Do you remember that scene from School of Rock, “Those who can’t do, teach”?
It recently came to mind after teaching a seminar about parent-child attachments. The seminar, entitled “Parental Attachment and Your Relationship with God,” went into detail on Attachment Theory: how we carry our attachment formed in infancy into adulthood, how that may impact our perception of God, and ultimately, how God meets us and changes us across time through his gracious, unfailing presence.
For further context, especially for those new to this, Attachment Theory reflects a person’s internal system of emotions, behaviors, and thoughts that develop through interactions between a child and an attachment figure (parent/caregiver). Through internalizing the attachment figure as a safe haven and secure base, our attachment system shapes our memories, motivations, and expectations of self, others, and the world. It explains the instinct for proximity maintenance (or lack thereof) with those we love and the distress we experience upon separation (or, again, the lack).
After teaching the class, the following 72 hours brought an onslaught of anxiety about my own approach to parenting my daughter. My mind camped out on a law-filled mound of guilt over the pressure to build a secure attachment with my child versus an anxious or avoidant one. I feared I am failing her, without the capacity to change. Further, I was struggling to integrate any of the gracious, gospel-centered approaches to attachment I had just taught other people. This experience brought to mind a passive-aggressive Post-it note I saw every day for 3 years at an agency I used to work at (which ironically was about washing dishes), asserting, “When we know better, we do better.”
Well, I know better. But I don’t always do better. That’s my problem.
All the knowledge about my daughter’s attachment needs is readily available in my mind. Be available, be attuned, and be responsive. But, to my dismay, my anxiety and selfishness still get in the way of being a thoroughly secure parent, which leads me to deep distress over 1) my limitations and 2) the uncertainty of my daughter’s future and fears that she has an insecure attachment to me.
Jesus met me in this distress through my husband sharing a word of grace and truth with me. It is in the place of incapability where Jesus meets us the most, much like Paul’s experience with his “thorn in the flesh.” He spoke to Paul about this and said, “My grace is sufficient for you, for my power is made perfect in weakness” (2 Cor 12:8). How absolutely outrageous and antithetical to “When we know better, we do better.” When we set down our efforts and “strengths,” God’s grace supplants.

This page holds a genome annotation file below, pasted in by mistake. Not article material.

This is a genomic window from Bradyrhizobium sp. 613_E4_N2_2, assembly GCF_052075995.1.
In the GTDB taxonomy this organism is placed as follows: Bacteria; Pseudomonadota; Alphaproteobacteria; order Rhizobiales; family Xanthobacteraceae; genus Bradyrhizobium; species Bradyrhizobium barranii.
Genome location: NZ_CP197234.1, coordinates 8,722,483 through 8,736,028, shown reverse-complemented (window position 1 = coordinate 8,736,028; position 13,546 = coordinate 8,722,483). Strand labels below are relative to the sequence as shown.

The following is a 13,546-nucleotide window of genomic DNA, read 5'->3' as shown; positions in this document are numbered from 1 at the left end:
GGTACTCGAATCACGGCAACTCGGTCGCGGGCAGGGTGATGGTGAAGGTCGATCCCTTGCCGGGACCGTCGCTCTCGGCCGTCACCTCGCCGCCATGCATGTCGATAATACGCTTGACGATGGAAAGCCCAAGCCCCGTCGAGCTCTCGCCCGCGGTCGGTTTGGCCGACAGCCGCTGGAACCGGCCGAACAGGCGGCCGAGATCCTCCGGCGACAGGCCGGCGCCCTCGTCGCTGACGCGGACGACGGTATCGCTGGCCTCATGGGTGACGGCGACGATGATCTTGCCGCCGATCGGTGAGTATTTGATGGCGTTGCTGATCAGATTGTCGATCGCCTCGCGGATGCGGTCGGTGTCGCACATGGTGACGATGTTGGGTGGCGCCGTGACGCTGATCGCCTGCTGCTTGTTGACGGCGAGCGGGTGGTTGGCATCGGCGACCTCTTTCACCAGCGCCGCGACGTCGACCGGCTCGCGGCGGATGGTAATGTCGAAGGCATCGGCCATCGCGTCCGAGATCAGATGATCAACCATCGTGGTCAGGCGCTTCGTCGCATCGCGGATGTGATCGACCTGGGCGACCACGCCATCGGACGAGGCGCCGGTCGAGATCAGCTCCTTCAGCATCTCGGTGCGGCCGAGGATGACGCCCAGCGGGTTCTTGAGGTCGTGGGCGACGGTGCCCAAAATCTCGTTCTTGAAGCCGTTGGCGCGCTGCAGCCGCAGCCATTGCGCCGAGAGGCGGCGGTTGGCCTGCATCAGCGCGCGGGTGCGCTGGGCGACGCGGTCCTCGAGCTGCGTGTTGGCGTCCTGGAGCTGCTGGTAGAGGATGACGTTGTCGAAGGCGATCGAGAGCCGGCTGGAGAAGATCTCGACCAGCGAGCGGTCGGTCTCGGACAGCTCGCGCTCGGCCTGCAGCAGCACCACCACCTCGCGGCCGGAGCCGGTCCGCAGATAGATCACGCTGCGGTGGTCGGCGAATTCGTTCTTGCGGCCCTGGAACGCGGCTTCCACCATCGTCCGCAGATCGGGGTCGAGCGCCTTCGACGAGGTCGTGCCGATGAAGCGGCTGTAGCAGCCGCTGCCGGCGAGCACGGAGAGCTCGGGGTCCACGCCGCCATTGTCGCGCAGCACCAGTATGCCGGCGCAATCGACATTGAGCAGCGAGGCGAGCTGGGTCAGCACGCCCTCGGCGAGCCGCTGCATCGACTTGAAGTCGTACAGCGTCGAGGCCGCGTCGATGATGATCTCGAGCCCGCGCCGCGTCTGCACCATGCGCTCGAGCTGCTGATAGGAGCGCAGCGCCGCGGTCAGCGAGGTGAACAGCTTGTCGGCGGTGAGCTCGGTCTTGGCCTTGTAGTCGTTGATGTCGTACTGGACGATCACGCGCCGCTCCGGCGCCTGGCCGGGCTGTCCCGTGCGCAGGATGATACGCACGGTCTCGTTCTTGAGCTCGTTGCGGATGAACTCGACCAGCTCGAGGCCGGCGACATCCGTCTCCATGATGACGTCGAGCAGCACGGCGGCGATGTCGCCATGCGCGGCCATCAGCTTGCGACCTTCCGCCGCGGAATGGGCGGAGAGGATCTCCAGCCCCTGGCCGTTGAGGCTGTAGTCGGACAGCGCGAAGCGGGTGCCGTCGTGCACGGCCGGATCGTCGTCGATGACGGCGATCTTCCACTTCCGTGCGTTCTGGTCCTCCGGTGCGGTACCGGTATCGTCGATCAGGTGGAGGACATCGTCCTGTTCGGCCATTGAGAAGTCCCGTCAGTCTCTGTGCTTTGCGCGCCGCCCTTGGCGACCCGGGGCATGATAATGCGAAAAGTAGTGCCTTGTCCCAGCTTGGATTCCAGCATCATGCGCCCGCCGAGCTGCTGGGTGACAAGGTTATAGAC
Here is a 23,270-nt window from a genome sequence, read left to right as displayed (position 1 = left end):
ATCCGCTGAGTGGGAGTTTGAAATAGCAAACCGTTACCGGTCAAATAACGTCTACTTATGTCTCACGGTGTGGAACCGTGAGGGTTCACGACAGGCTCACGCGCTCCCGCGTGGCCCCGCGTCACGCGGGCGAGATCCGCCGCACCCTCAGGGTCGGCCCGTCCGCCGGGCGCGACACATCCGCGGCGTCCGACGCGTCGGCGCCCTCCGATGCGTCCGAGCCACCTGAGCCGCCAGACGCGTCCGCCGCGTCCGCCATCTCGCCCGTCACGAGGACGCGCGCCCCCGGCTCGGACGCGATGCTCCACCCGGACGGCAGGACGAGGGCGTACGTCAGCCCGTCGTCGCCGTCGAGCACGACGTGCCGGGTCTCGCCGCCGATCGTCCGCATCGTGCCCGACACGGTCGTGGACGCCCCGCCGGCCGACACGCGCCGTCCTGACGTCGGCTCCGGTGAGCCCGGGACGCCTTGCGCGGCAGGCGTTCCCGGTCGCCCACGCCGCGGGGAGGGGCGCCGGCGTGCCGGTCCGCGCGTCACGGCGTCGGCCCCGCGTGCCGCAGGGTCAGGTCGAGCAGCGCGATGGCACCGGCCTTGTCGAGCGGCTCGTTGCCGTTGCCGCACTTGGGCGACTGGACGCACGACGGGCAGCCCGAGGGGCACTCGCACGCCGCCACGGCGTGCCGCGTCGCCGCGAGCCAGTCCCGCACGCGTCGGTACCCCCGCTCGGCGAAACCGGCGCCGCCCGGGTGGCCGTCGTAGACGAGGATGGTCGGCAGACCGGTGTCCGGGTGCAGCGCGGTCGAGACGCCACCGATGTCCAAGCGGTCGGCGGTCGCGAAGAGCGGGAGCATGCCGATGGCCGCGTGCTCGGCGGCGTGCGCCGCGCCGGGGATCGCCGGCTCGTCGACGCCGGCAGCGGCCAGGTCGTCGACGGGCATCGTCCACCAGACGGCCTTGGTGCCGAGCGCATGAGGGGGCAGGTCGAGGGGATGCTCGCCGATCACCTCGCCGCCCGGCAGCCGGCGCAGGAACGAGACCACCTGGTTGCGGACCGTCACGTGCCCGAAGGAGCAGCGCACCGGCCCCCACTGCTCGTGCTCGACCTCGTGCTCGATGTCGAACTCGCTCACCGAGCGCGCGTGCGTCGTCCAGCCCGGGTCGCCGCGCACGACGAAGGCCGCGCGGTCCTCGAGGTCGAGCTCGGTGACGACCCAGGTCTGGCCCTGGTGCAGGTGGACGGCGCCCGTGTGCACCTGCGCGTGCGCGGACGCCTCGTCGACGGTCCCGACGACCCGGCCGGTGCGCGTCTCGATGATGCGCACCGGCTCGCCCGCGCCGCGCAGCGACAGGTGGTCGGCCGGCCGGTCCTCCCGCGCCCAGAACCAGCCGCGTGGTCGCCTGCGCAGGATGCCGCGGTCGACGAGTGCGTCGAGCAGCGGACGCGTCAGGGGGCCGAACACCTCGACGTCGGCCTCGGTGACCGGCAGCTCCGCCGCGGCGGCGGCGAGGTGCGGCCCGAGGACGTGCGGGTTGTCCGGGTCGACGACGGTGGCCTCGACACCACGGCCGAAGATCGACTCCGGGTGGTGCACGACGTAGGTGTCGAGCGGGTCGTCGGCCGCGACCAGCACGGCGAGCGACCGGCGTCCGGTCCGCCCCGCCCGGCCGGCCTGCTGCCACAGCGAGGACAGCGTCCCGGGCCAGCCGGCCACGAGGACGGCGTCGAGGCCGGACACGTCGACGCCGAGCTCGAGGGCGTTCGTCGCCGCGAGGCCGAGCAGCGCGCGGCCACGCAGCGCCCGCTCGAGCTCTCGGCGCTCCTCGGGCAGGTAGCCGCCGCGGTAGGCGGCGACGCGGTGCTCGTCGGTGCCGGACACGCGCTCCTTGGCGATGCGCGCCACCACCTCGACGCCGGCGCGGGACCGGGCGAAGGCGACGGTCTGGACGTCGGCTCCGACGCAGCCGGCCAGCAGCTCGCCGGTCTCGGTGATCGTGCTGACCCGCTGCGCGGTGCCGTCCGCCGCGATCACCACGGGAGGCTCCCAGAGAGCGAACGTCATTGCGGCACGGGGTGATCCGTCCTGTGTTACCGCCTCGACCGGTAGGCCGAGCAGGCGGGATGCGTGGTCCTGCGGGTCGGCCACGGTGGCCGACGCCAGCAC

When it comes to the distress over the uncertainty of my daughter’s path and fears about her attachment style, God comforted me with the notion that he is the one crafting her story, not me. And where I fail, he does not. As parents, we often have an illusion of control over them. Do we have influence? Absolutely yes. Do we control their outcome? Absolutely not.
So, while the first five years of life are the critical period where attachment (and other important developments) is first formed, it’s not where it ends. Because, when in God’s story is something broken ever permanent? When do we get marked “too wounded” or “too wrong” with no possibility of restoration? God, in his genius, made human brains with “neuroplasticity,” which is a word to describe how the brain can change and forge new approaches to the world. Our memories, motivations, and expectations about ourselves, our relationships, and the world can be altered.
Those initial pathways from early childhood are often the strongest, which can make change feel intimidating. While the brain is adaptable and can form new paths, it’s more like forging a new path in a thick forest and the old paths like walking down a paved road. Change, then, requires repetition over time of truth to challenge our beliefs and experience to reinforce them. Like water, we’re prone to go down the path of least resistance, the path of familiarity. But through interactions with God in word, prayer, and community, we change. That which is new becomes familiar. God makes something out of nothing.
Beautifully, the grace of Christ is simultaneously a truth and an experience we receive repeatedly over time. It’s received by no work of our own; it’s not something we can muster up. We change not by our hands but by his.
He himself is our perfect attachment figure – he is our safe haven, secure base, and close friend. He’s a safe haven in that when we are in distress, threatened, or scared he is responsive, attuned, and available. He is our secure base, from which we can move and have freedom in the world without fear, knowing that he will be there, come what may. And he desires proximity to us in that he came and took the form of a human and endured the pain and suffering of this world in order to be united to us, tearing the veil in the temple in the process, which, in the old covenant, kept the world at bay due to its sin.
God will not fail us in the ways that we have been failed by our parents. And just as he is healing me over time and his Spirit is reminding me of his grace, so will he do this for my daughter, because he is lovingly crafting her story. And as much as it pains me, I cannot be all things to my daughter. In fact, I will never be able to love her how she needs to be loved because she needs the consistent, steady love only Christ has. So in the times when I am unavailable, unresponsive, or unattuned to her, God is present with arms open wide, knowing exactly what she needs in ways I will never be able to.
And that’s the gospel for all of us: the good news of God’s unbreakable, un-anxious, and unavoidant attachment to us. In our incapability, he parts the clouds of our anxiety, so that those who can’t do can rest.